Billy Burroughs' Prediction
We meet, Billy Burroughs and I, at Steve Wilson and Larry Lake’s BOWERY BOOKS on Old South Pearl Street in Denver.
I am hanging out with Larry even though conflict between journeyman and apprentice flavors our friendship. As there is in the world, there is tension in our relationship for many reasons. The Seventies have ended. The Beats have been lionized, canonized and beatified while Hippies have been written off as “children who stayed too long at the party.” In the world that hasn’t tuned in, turned on, and dropped out, greed grows like a weed in the garden that once was America.
Larry and I are discussing the literary merit of his Nineteen Seventy-one small press magazine forte Mano-Mano 2 which lies open to pages thirteen and fourteen on the glass counter top of his display case. We’re both rereading the printed facsimile of the Neal Cassady to Justin Brierly letter wherein the incarcerated Neal writes from the Colorado State Reformatory in Buena Vista to his former probation officer and friend in Denver and asks Justin to pay a small overdue bar tab at a Platte Street saloon.
Currently the home of Brothers Bar, the site is one of the better hot spots serving food to waiters and waitresses getting off work late night in Denver. Hence, my familiarity with the place. Legendary and rightly so are the jalapeno cheeseburgers served there. As it so happens, Brothers Bar is one of numerous establishments from which Larry Lake, himself, is currently eighty-six-ed, mostly for reasons of art and alcohol, anger and disrespect. Larry once lived across Fifteenth Street, catty corner from Brothers, where he transformed an empty warehouse loft into a noteworthy second story walk-up art gallery and bohemian crib. The grand opening of his Bowery Gallery is the subject of an early Seventies’ independent film, entitled The Bowery Gallery. Despite Larry’s artistic infamy and fame, and his dogged ability to attract media attention, for more than one reason, all unknown to me, Larry and the two brothers who own Brothers Bar, they had a tumble of mythic proportions some time back, the facts and fictions of which I only know as rumor. It’s odd-ball ironic that a page torn from Larry’s magazine, to this day, lends notoriety to a place Larry’s not allowed to enter! Next to the pay phone in the back hangs page twelve from Larry’s Mano-Mano 2, a shard of beat debris, something the brothers who banished Larry cherish.
I am confessing to Larry that I’m mostly ignorant of Neal’s stature and importance in the literary world. Because Jack Kerouac and the antics of his anti-hero, Dean Moriarty, were neither part of my Jesuit high school curriculum nor on the reading lists of generously loaning, book buying friends, I only know of Neal Cassady as the driver of the bus FURTHER in Ken Kesey’s The Electric Kool-Aid Acid Test, a text my old girlfriend M laid on me. Believe it or not, just as I’m saying the words Neal Cassady, into the storefront bookshop walk two of Neal Cassady’s real life existential pals: his own legendary partner in beatitude and pop culture myth, the eminent poet, Allen Ginsberg, (who, as it turns out, happens to be William S. Burroughs Jr.’s not so unlikely godfather); and the author of Speed and Kentucky Ham, himself, William S. Burroughs Jr., Billy B. As a gesture of goodwill and friendship towards and kinship with Larry and Steve, Allen has come to Bowery Books to autograph some first editions thereby increasing the value of Bowery Books’ Beat literature collection, and Allen is giving Billy, who has moved here to Denver, Allen’s version of the Poetry Tour of Denver.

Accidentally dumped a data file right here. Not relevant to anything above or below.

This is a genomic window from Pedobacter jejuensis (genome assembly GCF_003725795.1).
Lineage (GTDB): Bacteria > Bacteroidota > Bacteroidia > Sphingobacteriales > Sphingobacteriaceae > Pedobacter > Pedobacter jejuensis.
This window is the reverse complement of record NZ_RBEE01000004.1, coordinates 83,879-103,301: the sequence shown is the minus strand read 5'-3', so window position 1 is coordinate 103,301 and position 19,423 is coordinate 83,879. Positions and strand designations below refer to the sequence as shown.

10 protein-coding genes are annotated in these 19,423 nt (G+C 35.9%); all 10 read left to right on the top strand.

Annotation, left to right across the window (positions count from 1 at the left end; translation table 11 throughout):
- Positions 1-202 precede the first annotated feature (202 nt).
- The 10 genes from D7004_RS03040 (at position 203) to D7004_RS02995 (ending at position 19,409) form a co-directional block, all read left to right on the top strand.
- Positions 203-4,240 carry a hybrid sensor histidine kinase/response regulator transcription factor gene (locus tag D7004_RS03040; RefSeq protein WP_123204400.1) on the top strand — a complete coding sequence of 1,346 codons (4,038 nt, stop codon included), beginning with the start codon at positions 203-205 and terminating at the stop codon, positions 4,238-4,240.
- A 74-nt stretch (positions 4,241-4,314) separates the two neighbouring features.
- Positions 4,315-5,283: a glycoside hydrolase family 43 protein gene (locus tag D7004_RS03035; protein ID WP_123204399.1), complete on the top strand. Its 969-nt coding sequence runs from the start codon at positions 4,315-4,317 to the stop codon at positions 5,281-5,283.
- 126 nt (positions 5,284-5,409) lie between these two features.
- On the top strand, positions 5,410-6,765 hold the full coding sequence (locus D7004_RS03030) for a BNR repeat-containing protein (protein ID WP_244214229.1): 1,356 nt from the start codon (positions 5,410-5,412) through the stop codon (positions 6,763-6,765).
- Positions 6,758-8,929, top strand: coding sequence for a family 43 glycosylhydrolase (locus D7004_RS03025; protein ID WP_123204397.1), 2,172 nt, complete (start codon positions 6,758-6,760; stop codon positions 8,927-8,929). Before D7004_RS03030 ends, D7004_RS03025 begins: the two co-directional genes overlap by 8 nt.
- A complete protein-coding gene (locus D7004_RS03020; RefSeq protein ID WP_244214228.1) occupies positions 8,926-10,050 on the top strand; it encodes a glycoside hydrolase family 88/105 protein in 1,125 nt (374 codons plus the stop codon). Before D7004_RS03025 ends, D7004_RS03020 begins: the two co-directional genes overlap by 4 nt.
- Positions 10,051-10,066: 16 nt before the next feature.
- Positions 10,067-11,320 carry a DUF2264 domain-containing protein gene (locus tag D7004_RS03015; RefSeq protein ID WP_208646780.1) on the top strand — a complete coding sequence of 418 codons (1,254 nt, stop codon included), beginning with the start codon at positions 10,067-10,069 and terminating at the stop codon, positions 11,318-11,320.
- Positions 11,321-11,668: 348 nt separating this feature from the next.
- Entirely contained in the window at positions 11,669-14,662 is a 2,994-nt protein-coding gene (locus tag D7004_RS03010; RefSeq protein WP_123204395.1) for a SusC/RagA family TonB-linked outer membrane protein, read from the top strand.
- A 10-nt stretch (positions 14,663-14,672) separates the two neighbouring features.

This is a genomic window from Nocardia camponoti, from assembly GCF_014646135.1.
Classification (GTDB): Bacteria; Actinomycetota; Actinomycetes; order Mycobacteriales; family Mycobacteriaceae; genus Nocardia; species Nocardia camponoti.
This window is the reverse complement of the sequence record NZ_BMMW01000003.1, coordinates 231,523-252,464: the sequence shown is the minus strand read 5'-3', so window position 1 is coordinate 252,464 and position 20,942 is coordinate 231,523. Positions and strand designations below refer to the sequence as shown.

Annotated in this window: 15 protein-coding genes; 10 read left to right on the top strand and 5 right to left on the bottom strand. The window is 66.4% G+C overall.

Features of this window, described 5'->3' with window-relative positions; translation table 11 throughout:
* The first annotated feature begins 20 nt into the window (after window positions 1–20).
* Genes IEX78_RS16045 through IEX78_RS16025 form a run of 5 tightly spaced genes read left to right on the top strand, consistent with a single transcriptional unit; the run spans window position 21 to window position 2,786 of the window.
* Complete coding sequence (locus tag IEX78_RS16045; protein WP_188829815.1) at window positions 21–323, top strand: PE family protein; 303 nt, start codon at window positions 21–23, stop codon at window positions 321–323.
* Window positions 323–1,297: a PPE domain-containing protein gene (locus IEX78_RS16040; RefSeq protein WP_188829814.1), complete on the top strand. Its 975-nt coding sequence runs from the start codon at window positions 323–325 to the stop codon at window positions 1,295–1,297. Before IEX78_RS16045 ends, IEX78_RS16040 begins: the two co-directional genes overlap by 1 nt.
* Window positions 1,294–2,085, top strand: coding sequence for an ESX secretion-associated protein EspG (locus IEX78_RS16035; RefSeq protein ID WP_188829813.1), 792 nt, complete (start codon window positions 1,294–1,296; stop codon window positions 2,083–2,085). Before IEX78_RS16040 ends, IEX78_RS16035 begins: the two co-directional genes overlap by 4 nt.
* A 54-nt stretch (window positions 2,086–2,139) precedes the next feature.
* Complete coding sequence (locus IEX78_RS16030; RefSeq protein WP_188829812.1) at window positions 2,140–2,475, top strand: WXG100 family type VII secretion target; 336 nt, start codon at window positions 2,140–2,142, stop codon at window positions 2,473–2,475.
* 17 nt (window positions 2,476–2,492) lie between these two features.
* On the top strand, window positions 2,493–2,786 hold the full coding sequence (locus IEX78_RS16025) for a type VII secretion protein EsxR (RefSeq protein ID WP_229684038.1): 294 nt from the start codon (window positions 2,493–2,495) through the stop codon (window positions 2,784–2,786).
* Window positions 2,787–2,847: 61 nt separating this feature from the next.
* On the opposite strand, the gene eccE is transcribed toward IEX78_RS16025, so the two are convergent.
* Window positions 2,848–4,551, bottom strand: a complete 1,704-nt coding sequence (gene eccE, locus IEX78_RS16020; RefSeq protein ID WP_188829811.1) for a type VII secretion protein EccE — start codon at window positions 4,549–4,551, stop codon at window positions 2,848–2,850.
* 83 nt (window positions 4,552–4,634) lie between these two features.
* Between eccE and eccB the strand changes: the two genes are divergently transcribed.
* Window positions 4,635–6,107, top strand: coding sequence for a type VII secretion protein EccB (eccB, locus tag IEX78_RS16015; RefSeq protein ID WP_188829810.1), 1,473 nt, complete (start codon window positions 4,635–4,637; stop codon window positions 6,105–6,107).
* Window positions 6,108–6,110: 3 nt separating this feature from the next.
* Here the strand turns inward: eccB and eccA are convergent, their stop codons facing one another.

When Allen Ginsberg introduces William S. Burroughs, Jr. to Larry Lake and me, the reader/writer/junkie in Larry immediately recognizes the reader/writer/junkie in Billy, and, thus, the proprietor of Bowery Books and the publisher of Bowery Press, Larry Lake, he turns on the charm for his celebrated guests. For the next hour Larry and Allen banter and gossip tales of mutual friends: Stuart Zane Perkoff and James Ryan Morris, Diane Di Prima and Robert Creeley, Tony Scibella and David Meltzer, while Billy B and I, we mostly listen.
And naturally, or as this story will demonstrate, preternaturally, Billy likewise recognizes the
kindredness between himself and Larry; and when Larry suggests that Billy should sometime read something from his novels at Café Nepenthes, the poetry reading that Marcia and I host in lower downtown Denver, Billy, who is known to demand big bucks for a reading, accepts, all without discussing payment. I figure he’s hoping to score in terms of reading material, turn-ons and connections.
Over the course of the next year or so I pursue a friendship with the creature that is Billy Burroughs. I say creature, because not unlike Frankenstein, Billy B, he’s come back from the dead. Another’s liver keeps him alive, that of a woman named Virginia whose brain failed at about the same time that Billy’s original liver did.